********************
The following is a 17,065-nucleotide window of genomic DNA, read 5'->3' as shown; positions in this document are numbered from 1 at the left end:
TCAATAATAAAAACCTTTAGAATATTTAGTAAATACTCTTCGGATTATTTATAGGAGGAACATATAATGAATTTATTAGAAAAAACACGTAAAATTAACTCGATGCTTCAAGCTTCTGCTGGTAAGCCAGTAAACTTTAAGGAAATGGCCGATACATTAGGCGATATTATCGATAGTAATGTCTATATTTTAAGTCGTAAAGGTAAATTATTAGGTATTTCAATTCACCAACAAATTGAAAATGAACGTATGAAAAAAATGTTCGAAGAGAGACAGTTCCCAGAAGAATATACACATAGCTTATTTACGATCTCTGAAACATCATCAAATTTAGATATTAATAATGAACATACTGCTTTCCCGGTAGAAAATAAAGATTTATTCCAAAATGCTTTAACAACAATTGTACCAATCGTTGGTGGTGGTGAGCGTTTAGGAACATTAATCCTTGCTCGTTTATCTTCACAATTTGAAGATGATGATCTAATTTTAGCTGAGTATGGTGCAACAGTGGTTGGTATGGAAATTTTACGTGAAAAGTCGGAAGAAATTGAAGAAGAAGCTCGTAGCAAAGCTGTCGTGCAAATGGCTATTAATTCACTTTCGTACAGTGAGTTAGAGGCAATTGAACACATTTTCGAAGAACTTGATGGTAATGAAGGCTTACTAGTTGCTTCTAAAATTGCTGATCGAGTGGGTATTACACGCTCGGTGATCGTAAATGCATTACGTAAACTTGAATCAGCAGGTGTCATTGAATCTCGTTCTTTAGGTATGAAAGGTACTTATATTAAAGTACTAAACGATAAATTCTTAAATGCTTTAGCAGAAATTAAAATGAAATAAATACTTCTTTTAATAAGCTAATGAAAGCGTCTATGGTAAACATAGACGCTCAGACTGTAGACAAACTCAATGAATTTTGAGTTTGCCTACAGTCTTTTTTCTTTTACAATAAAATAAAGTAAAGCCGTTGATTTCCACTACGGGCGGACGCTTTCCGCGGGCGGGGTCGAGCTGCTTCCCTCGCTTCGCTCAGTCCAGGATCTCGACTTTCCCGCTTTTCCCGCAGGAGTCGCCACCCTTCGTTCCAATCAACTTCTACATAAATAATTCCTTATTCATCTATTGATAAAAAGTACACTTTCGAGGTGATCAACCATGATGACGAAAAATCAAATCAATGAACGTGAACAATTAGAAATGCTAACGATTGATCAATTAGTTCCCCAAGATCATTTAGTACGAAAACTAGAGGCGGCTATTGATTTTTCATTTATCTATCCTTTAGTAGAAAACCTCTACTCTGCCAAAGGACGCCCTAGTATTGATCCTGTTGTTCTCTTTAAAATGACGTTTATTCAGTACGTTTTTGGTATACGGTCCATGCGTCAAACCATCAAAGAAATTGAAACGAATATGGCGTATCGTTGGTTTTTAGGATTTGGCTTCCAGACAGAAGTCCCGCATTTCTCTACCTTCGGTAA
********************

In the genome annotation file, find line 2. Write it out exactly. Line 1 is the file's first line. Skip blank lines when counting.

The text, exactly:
TCAATAATAAAAACCTTTAGAATATTTAGTAAATACTCTTCGGATTATTTATAGGAGGAACATATAATGAATTTATTAGAAAAAACACGTAAAATTAACTCGATGCTTCAAGCTTCTGCTGGTAAGCCAGTAAACTTTAAGGAAATGGCCGATACATTAGGCGATATTATCGATAGTAATGTCTATATTTTAAGTCGTAAAGGTAAATTATTAGGTATTTCAATTCACCAACAAATTGAAAATGAACGTATGAAAAAAATGTTCGAAGAGAGACAGTTCCCAGAAGAATATACACATAGCTTATTTACGATCTCTGAAACATCATCAAATTTAGATATTAATAATGAACATACTGCTTTCCCGGTAGAAAATAAAGATTTATTCCAAAATGCTTTAACAACAATTGTACCAATCGTTGGTGGTGGTGAGCGTTTAGGAACATTAATCCTTGCTCGTTTATCTTCACAATTTGAAGATGATGATCTAATTTTAGCTGAGTATGGTGCAACAGTGGTTGGTATGGAAATTTTACGTGAAAAGTCGGAAGAAATTGAAGAAGAAGCTCGTAGCAAAGCTGTCGTGCAAATGGCTATTAATTCACTTTCGTACAGTGAGTTAGAGGCAATTGAACACATTTTCGAAGAACTTGATGGTAATGAAGGCTTACTAGTTGCTTCTAAAATTGCTGATCGAGTGGGTATTACACGCTCGGTGATCGTAAATGCATTACGTAAACTTGAATCAGCAGGTGTCATTGAATCTCGTTCTTTAGGTATGAAAGGTACTTATATTAAAGTACTAAACGATAAATTCTTAAATGCTTTAGCAGAAATTAAAATGAAATAAATACTTCTTTTAATAAGCTAATGAAAGCGTCTATGGTAAACATAGACGCTCAGACTGTAGACAAACTCAATGAATTTTGAGTTTGCCTACAGTCTTTTTTCTTTTACAATAAAATAAAGTAAAGCCGTTGATTTCCACTACGGGCGGACGCTTTCCGCGGGCGGGGTCGAGCTGCTTCCCTCGCTTCGCTCAGTCCAGGATCTCGACTTTCCCGCTTTTCCCGCAGGAGTCGCCACCCTTCGTTCCAATCAACTTCTACATAAATAATTCCTTATTCATCTATTGATAAAAAGTACACTTTCGAGGTGATCAACCATGATGACGAAAAATCAAATCAATGAACGTGAACAATTAGAAATGCTAACGATTGATCAATTAGTTCCCCAAGATCATTTAGTACGAAAACTAGAGGCGGCTATTGATTTTTCATTTATCTATCCTTTAGTAGAAAACCTCTACTCTGCCAAAGGACGCCCTAGTATTGATCCTGTTGTTCTCTTTAAAATGACGTTTATTCAGTACGTTTTTGGTATACGGTCCATGCGTCAAACCATCAAAGAAATTGAAACGAATATGGCGTATCGTTGGTTTTTAGGATTTGGCTTCCAGACAGAAGTCCCGCATTTCTCTACCTTCGGTAA